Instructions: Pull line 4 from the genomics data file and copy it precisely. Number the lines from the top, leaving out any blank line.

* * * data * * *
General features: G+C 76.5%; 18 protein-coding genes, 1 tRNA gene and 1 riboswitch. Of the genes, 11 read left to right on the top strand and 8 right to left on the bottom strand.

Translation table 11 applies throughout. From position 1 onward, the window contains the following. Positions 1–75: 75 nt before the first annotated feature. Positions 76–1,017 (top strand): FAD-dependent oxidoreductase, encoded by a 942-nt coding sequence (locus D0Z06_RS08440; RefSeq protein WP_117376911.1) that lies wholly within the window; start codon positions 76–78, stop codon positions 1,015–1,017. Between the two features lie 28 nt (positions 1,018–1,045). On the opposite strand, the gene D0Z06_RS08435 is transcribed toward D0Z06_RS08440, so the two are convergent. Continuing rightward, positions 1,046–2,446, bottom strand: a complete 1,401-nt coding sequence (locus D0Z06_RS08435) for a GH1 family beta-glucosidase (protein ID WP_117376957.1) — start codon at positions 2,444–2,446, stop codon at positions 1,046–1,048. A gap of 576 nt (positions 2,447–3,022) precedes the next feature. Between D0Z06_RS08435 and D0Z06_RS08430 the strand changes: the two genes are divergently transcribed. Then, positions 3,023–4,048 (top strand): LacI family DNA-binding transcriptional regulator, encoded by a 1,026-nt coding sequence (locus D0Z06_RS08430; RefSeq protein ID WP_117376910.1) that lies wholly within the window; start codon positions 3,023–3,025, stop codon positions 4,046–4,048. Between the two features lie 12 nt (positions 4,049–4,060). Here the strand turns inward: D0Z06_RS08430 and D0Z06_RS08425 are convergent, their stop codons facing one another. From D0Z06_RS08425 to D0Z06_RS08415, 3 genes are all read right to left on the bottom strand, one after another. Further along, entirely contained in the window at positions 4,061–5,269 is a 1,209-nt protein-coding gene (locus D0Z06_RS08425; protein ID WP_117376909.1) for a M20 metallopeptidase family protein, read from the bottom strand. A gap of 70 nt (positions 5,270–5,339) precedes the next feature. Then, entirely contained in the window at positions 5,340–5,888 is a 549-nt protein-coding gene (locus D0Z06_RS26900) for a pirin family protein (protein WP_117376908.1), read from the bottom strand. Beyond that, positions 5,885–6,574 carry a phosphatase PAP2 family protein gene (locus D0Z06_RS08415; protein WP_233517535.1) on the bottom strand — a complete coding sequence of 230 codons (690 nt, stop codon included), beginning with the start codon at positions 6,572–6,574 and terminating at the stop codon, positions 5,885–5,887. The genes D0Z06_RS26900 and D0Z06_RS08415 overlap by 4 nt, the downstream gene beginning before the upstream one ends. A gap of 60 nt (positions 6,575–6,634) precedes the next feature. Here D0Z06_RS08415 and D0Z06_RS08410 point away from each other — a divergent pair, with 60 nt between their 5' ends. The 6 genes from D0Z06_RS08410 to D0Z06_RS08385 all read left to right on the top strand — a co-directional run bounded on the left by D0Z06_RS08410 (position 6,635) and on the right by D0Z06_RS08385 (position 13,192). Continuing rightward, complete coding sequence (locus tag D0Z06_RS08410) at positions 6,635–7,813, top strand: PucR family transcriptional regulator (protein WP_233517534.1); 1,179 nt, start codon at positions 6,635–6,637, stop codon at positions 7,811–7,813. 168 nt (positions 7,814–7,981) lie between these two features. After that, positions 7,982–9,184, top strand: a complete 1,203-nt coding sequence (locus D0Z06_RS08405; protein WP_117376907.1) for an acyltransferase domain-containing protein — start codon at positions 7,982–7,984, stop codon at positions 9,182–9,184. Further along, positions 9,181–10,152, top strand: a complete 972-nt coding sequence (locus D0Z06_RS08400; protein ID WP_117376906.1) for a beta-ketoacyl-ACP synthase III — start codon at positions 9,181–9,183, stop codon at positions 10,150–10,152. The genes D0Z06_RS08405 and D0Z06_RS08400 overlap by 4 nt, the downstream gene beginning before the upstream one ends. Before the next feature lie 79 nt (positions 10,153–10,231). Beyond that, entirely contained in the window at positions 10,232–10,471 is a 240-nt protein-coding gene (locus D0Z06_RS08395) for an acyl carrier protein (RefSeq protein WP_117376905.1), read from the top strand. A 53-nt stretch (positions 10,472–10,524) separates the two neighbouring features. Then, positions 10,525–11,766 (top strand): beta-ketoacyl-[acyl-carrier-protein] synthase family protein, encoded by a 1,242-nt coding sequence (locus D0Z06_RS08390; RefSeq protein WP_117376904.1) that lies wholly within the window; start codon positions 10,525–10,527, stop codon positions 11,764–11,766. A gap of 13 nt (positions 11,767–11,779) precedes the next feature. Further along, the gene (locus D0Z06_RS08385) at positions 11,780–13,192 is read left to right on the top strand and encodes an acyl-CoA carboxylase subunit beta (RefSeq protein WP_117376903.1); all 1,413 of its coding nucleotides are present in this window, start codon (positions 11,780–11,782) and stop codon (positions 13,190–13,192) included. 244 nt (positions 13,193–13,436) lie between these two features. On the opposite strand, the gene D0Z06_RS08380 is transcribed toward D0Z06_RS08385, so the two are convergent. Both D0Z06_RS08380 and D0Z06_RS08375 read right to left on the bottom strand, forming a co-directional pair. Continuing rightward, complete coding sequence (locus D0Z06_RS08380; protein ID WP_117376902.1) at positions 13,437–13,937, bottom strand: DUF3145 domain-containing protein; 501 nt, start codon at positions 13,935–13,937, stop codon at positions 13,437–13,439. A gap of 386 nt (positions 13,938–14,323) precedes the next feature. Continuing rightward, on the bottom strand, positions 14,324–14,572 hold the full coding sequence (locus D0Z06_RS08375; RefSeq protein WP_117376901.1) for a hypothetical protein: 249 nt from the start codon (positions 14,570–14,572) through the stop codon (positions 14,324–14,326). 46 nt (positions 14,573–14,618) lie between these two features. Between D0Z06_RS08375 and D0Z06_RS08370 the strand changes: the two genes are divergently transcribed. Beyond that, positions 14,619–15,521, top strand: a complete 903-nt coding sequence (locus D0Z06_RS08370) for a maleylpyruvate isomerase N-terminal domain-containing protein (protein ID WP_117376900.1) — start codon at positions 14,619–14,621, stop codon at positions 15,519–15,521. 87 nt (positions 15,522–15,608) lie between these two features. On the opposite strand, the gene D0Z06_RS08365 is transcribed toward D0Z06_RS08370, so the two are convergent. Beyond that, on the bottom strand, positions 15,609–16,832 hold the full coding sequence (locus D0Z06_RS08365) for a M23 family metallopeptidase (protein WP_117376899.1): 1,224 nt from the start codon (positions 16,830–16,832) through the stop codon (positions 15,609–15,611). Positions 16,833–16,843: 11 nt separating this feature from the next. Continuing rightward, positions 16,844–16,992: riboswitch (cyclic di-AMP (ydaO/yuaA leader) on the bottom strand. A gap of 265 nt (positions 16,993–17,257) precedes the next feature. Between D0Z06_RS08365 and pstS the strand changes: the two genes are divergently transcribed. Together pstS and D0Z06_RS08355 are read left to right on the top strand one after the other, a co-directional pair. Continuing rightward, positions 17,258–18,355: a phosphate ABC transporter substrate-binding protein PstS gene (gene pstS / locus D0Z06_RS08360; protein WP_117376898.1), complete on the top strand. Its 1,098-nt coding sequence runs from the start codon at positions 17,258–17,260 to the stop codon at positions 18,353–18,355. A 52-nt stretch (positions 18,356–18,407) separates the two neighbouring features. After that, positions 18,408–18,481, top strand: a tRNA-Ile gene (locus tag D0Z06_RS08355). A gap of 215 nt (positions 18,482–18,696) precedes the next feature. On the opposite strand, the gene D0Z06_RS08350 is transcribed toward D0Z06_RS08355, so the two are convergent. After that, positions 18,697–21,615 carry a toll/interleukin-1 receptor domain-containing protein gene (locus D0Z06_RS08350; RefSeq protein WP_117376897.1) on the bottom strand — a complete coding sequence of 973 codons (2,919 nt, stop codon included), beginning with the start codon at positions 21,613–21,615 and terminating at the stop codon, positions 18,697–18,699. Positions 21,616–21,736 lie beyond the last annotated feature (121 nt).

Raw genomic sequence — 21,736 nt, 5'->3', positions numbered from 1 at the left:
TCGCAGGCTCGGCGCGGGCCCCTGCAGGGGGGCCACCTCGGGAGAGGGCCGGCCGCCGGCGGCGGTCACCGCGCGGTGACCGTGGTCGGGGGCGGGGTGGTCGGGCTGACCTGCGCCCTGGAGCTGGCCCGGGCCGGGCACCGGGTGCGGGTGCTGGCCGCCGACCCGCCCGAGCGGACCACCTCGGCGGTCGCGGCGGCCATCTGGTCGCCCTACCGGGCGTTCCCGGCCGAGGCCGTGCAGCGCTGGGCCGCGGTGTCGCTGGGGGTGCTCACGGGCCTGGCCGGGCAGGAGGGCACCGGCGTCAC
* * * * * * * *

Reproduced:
TCGCAGGCTCGGCGCGGGCCCCTGCAGGGGGGCCACCTCGGGAGAGGGCCGGCCGCCGGCGGCGGTCACCGCGCGGTGACCGTGGTCGGGGGCGGGGTGGTCGGGCTGACCTGCGCCCTGGAGCTGGCCCGGGCCGGGCACCGGGTGCGGGTGCTGGCCGCCGACCCGCCCGAGCGGACCACCTCGGCGGTCGCGGCGGCCATCTGGTCGCCCTACCGGGCGTTCCCGGCCGAGGCCGTGCAGCGCTGGGCCGCGGTGTCGCTGGGGGTGCTCACGGGCCTGGCCGGGCAGGAGGGCACCGGCGTCAC